We introduce the Into Math Graph tool, which students use to graph how “into" mathematics they are over time. Using this tool can help teachers foster conversations with students and design experiences that focus on engagement from the student’s perspective.

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## Student Engagement with the “Into Math Graph" Tool

### Amanda K. Riske, Catherine E. Cullicott, Amanda Mohammad Mirzaei, Amanda Jansen, and James Middleton

## Selecting Systems of Linear Equations

### Samuel Otten and Andrew Otten

Students make strategic choices–and justify them–to solve a system of two linear equations.

## Exploring Geometric Sequences

### Elana Reiser

Use popular culture to draw students' attention to mathematical topics.

## Factor and Remainder Theorems: An Appreciation

### Michael Weiss

Core content provides opportunities to focus on the structure of mathematical theory, proof, and anticipation of subsequent topics.

## Statistical Literacy: Data Tell a Story

### Marla A. Sole

Using bivariate data, students investigate the ingredients in pasta sauce.

## Activities For Students: The Geometry of Tetris

### Lynn Mitzel and Mark Spanier

When it was released in the mid-1980s, Tetris jump-started the video game craze, but many students of the current generation have never even seen this game, much less played it. Now, with the flood of mobile device applications, Tetris has made a comeback, and today's students have a chance to use it, too. We have found Tetris to be an engaging tool for high school geometry students to apply an isometry in context and to learn the composition of isometries. The game allows a player to rotate and translate moving pieces to create full rows anywhere on the screen.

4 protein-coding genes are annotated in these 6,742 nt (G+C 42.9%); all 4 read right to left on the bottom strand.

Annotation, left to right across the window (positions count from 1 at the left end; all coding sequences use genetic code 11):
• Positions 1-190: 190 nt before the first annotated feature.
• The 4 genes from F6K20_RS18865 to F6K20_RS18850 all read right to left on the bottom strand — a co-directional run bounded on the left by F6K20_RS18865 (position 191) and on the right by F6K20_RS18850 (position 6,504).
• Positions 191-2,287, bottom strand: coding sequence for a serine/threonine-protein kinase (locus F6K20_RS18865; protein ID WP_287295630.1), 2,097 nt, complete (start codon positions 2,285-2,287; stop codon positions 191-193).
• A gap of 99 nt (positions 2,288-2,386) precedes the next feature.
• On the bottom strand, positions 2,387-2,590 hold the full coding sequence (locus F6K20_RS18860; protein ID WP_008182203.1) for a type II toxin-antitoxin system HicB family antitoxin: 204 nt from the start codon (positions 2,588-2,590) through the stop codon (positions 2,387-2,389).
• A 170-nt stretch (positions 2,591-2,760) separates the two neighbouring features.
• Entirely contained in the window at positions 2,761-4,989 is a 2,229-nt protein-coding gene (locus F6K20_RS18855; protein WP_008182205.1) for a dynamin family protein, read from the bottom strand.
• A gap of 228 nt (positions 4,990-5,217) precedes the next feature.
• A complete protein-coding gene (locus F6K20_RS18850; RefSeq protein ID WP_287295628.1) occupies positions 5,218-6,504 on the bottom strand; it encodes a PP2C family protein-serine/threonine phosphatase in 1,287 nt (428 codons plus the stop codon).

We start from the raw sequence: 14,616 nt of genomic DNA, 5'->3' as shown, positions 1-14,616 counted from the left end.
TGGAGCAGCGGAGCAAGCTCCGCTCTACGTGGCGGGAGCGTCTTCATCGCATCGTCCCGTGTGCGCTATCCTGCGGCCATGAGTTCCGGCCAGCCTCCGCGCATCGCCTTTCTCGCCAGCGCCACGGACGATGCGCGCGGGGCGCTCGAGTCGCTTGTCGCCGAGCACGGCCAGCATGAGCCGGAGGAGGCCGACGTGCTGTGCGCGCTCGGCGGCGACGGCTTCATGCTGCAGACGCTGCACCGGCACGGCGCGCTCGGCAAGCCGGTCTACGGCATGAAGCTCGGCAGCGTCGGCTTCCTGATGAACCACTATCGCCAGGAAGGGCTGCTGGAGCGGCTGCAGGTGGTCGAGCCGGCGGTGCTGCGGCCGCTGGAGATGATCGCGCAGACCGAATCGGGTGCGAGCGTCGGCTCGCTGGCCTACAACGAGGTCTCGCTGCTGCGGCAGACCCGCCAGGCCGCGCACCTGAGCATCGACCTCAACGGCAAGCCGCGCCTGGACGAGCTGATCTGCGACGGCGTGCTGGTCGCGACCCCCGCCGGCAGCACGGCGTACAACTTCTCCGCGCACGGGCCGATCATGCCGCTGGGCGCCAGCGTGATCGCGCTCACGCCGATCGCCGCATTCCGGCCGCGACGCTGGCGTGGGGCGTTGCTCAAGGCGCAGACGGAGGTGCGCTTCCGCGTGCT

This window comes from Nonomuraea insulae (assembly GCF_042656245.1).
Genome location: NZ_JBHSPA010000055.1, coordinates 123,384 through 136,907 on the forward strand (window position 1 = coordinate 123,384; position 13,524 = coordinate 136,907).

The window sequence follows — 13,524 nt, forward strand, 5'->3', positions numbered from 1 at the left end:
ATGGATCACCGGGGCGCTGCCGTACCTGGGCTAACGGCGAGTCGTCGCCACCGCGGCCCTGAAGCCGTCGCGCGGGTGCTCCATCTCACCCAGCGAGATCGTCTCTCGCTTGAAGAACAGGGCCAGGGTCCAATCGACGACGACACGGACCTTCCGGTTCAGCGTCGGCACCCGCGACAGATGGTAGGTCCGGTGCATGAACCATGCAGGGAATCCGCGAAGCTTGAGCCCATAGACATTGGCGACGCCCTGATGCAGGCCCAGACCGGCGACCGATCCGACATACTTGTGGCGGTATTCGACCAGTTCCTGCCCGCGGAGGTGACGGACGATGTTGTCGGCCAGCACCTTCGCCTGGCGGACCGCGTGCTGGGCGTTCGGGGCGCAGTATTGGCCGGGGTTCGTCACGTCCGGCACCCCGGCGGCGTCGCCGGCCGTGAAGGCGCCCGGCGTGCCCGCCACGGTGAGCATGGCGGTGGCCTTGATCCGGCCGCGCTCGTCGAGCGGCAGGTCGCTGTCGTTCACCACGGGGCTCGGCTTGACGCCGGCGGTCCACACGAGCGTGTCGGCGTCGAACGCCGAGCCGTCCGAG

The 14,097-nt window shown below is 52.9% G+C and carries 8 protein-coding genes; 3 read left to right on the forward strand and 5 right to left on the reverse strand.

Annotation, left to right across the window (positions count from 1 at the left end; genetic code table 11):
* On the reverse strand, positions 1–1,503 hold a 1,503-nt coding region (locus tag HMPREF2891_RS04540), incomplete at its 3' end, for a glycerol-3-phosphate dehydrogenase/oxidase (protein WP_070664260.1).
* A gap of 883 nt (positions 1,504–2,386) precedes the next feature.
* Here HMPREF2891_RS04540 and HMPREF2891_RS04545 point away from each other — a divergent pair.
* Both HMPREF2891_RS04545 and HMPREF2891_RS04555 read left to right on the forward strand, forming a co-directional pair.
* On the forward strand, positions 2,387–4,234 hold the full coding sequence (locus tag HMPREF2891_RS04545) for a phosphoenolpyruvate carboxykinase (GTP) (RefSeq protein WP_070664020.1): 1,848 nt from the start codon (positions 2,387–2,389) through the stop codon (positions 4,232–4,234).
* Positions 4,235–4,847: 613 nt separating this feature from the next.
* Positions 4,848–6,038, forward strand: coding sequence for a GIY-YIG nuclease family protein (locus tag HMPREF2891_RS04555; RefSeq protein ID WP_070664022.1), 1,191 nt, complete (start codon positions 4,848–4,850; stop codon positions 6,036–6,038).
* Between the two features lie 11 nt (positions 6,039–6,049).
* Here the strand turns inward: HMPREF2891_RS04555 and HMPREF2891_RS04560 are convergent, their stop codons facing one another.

## Calendar and Solutions – August 2014

A set of problems of many types.

## Media Clips: A Mathematical Mosaic

### Ron Lancaster

Students analyze items from the media to answer mathematical questions related to the article.

## The Back Page: My Favorite Lesson: Algebra about Me

### Victoria Miles

Performance tasks provide effective ways to differentiate mathematics instruction while allowing students to be creative and to incorporate mathematics content that is suitable for their interest and readiness. A project that I have enjoyed assigning to my high school students, Algebra about Me, is designed to introduce, reinforce, and review equation-solving concepts and skills (for a customizable activity sheet, go to www.nctm.org/mt).

## Delving Deeper: Twists on the Tower of Hanoi

### James Metz

A t a party that I attended, the hosts gave their guests the Tower of Hanoi puzzle with alternating dark and light discs and a challenge to move the 7 discs to a new post. (I disqualified myself because I knew how to solve the challenge.) However, the hosts' son and daughter-in-law misunderstood the directions and moved the dark discs to one side post and the light discs to the other side post. I immediately wondered, “How many moves did they take, assuming that they made the most efficient moves? How can their interpretation of the problem be generalized to n discs?”